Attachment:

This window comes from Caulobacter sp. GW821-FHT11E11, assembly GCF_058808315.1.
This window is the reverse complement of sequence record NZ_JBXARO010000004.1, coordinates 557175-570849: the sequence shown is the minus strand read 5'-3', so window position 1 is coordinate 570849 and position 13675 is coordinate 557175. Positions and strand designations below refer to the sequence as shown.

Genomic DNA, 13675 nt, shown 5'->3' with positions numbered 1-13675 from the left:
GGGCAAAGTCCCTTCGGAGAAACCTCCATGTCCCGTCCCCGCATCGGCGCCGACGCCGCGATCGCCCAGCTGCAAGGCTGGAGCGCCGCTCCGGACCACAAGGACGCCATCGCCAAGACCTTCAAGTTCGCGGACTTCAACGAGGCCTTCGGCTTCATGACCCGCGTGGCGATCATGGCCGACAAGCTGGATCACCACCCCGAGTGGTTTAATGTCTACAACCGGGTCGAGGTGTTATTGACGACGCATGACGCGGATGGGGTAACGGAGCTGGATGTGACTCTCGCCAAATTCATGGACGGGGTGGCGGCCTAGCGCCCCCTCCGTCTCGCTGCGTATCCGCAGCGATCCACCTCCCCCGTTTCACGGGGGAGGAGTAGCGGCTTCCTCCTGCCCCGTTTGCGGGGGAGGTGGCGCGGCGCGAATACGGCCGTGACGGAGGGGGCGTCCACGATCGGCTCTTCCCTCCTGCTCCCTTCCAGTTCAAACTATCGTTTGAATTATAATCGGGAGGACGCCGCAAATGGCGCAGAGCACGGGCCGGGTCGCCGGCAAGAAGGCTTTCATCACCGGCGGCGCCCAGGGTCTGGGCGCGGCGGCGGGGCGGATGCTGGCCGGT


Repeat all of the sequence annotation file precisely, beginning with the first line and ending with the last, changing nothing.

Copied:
This window comes from Caulobacter sp. GW821-FHT11E11, assembly GCF_058808315.1.
This window is the reverse complement of sequence record NZ_JBXARO010000004.1, coordinates 557175-570849: the sequence shown is the minus strand read 5'-3', so window position 1 is coordinate 570849 and position 13675 is coordinate 557175. Positions and strand designations below refer to the sequence as shown.

Genomic DNA, 13675 nt, shown 5'->3' with positions numbered 1-13675 from the left:
GGGCAAAGTCCCTTCGGAGAAACCTCCATGTCCCGTCCCCGCATCGGCGCCGACGCCGCGATCGCCCAGCTGCAAGGCTGGAGCGCCGCTCCGGACCACAAGGACGCCATCGCCAAGACCTTCAAGTTCGCGGACTTCAACGAGGCCTTCGGCTTCATGACCCGCGTGGCGATCATGGCCGACAAGCTGGATCACCACCCCGAGTGGTTTAATGTCTACAACCGGGTCGAGGTGTTATTGACGACGCATGACGCGGATGGGGTAACGGAGCTGGATGTGACTCTCGCCAAATTCATGGACGGGGTGGCGGCCTAGCGCCCCCTCCGTCTCGCTGCGTATCCGCAGCGATCCACCTCCCCCGTTTCACGGGGGAGGAGTAGCGGCTTCCTCCTGCCCCGTTTGCGGGGGAGGTGGCGCGGCGCGAATACGGCCGTGACGGAGGGGGCGTCCACGATCGGCTCTTCCCTCCTGCTCCCTTCCAGTTCAAACTATCGTTTGAATTATAATCGGGAGGACGCCGCAAATGGCGCAGAGCACGGGCCGGGTCGCCGGCAAGAAGGCTTTCATCACCGGCGGCGCCCAGGGTCTGGGCGCGGCGGCGGGGCGGATGCTGGCCGGT